George Brough earned eternal fame with his Brough Superiors, especially the SS100 model, which was his masterpiece.  When introduced in 1924, the ‘Hundred’ was the most beautiful, most expensive, fastest, and most coveted motorcycle in the world, and so it remains to this day.  While George was a master of PR, he was also a master stylist, and every motorcycle to emerge from his small Nottingham workshop was guaranteed to be as gorgeous as it was eminently functional.  His machines worked; they were built for fast touring (and racing, if you ordered it so) with ‘special for Brough’ extra-durable materials inside their engines and gearboxes, which he famously strong-armed out of his suppliers, who it must be acknowledged benefitted equally from the association.  In the mid-1930s, George Brough sourced his SS80 and SS100 engines from AMC, with their ‘MX’ sidevalve and overhead valve engines. The MX-engine secured the Brough Superior SS100’s status as the world’s premier luxury motorcycle on its introduction in 1934, having become an ultra-sophisticated grand tourer of peerless styling and a first-class finish, a money-no-object motorcycle for the very rich. Which perfectly defines the SS100’s place in motorcycling today, and while the cost of ownership has grown exponentially, the description when new remains the same.  Broughs never languished as inexpensive or disposable, and their coveted status among collectors means a high percentage of the 3048 Brough Superiors built have survived.

1922 Tavener Twin

A unique, advanced home-built special: the 1922 Tavener. [Mecum]
You like rare?  How about unique!  This fascinating special has a known history as one man's vision of the perfect motorcycle, and in truth it's pretty cool. In the ‘Teens and Twenties, discussion raged in the motorcycling press regarding ‘the ideal motorcycle’.  Ernest Tavener, a 19-year old apprentice in the Rolls Royce aircraft division, put the metal where his mouth was in 1921, making his own ideal motorcycle, which he naturally dubbed the Tavener.  The specification was intriguing, and included an M.A.G. (Motosacoche) 1000cc V-twin engine paired with a single-speed belt drive and clutch.  The Motosacoche engine was considered the finest-built motorcycle engine one could buy off the shelf, with typical Swiss characteristics: perfect castings and build quality, solid specification with a sporting edge: not the fastest motor available but much less nervous than a comparable sporting J.A.P. V-twin.  So far so good: where the Tavener gets interesting is the chassis, which is clearly what Ernest had ideas about.   The frame is built entirely of straight tubing for maximum strength, and bolted together without welds or heavy cast lugs.  The steering head is a piece of stout large-diameter tubing, to which all forward frame tubes are bolted.  The engine and gearbox are mounted in flat plats and flat straps, also bolted together.  The rear frame section runs wide of the rear wheel, which is actually carried in an independent, leaf-sprung subframe built of sheet steel.  The front forks are the most elaborate part of the chassis, with a triple girder fork mounting the front wheel on a leading-link axle, which moves via a lever to a flat leaf spring mounted alongside the deeply valanced front fender.  The rear fender is similarly deeply valanced, 20 years before Briggs Weaver redesigned the Indian motocycle lineup along similar lines.

Leaf spring suspension front and rear, plus a sophisticated Motosacoche V-twin motor; the Taverner was very advanced for 1922. [Mecum]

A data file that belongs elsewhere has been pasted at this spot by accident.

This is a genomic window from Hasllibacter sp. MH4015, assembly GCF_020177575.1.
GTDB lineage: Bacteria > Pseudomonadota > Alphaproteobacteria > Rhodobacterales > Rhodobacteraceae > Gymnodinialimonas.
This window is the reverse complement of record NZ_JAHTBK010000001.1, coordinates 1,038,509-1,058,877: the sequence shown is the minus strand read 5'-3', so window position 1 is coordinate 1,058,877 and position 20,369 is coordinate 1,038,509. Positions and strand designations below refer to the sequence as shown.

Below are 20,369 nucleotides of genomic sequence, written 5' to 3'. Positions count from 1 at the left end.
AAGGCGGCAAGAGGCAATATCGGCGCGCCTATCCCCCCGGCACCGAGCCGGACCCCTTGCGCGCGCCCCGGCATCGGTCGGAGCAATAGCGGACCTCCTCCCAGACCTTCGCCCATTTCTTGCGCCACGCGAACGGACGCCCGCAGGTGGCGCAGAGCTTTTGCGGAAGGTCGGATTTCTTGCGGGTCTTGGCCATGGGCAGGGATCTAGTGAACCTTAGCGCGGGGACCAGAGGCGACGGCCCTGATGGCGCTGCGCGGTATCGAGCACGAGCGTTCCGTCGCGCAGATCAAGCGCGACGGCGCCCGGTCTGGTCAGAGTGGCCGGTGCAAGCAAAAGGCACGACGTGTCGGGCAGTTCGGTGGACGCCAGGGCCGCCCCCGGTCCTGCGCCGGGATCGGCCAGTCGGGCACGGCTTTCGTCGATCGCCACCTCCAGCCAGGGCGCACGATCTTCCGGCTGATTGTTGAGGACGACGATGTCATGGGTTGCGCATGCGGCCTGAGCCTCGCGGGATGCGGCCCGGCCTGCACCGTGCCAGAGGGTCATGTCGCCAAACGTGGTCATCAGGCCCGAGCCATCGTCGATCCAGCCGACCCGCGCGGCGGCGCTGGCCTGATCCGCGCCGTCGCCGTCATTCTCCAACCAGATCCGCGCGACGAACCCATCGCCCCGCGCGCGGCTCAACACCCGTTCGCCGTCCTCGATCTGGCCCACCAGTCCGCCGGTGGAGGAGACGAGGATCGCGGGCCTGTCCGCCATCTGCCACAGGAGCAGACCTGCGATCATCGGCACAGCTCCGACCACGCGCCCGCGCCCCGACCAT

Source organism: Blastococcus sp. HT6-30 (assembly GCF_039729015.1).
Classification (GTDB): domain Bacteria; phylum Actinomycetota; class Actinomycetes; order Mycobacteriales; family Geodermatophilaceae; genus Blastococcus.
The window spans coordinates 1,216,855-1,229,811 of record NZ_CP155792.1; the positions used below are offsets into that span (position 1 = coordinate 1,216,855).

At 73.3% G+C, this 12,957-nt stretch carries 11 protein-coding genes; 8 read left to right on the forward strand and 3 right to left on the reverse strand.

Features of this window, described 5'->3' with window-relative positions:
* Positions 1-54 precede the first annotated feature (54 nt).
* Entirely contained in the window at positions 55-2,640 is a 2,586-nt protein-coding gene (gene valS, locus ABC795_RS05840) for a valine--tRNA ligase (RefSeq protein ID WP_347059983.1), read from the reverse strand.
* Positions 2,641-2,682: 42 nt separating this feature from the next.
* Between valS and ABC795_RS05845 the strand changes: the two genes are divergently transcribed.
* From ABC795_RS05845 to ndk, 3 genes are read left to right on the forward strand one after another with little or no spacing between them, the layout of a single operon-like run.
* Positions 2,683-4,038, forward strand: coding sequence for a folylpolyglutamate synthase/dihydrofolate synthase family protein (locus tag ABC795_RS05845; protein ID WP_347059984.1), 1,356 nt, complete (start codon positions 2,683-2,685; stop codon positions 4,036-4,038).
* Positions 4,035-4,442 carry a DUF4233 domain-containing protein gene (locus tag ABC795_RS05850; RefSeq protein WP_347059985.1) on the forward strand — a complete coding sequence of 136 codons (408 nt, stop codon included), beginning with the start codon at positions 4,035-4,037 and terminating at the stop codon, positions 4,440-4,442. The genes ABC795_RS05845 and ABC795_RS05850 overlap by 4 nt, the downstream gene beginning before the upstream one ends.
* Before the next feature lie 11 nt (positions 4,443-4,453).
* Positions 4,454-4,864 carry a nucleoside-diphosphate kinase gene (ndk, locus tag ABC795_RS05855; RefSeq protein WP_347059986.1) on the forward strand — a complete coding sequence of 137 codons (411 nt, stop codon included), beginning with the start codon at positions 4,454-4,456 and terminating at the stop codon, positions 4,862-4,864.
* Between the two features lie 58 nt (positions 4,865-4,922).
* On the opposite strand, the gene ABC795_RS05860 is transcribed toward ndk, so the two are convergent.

In 1926 the Tavener was modified to include a 3-speed Sturmey-Archer gearbox and clutch.  In the 1980s the Taverner was restored for the road, which is the state in which it sits today as an older restoration of a fascinating and unique motorcycle with excellent lines and innovative chassis design.  With a stout frame, leaf springing front and rear, and attractive bodywork, the Tavener remains a remarkably appealing motorcycle.

1941 Gilera LTE

As military motorcycles go, the Gilera LTE is hardly a dullard. [Mecum]
If you're a military motorcycle buff, you've seen all the WLAs, M20s, and R75Ms you need in your life, but you've probably never seen a Gilera LTE in full military spec before.   And it's a beauty, with full suspension front and rear in typical 1930s Italian style, and exquisite castings and build quality.  Gilera was the sharp edge of future racing technology in the 30s with their supercharged DOHC four-cyliner Rondine racer, but they also offered more humble but beautifully made motorcycles for the public, like the Saturno hotrod single, and the LTE, with its 500cc sidevalve engine.

The castings are beautiful, the chassis fascinating, and the overall design charming, hardly what you'd expect of a bike for the army. [Mecum]
The LTE was characterized by an unusual rear suspension system provided by a triangulated tubular swingarm connected to horizontal spring boxes mounted high in the frame, with a hand-adjustable friction damper.  The forks were standard girders, and the gearbox a 4-speed with hand shifter.  With its 500cc sidevalve motor, the LTE was a lovely machine, and was lighter and more sophisticated than its rivals.  This 1941 Gilera LTE is a very rare machine, and in superb, fully operational condition.

1953 Harley-Davidson Model KK

Suave and cool, the original hotrod Sport Twin from Harley-Davidson. [Mecum]

This ultra-rare, low-mileage 1953 Harley-Davidson Model KK is a one-year-only model and a factory Hot Rod. The odometer reads a believable 6,500 miles, and as a first-generation K model has a 45 CI (750cc) sidevalve V-twin motor that was revolutionary in the Harley-Davidson lineup. It was the first Harley-Davidson with both hydraulic telescopic forks and hydraulic shock rear suspension and was their first unit-construction V-twin.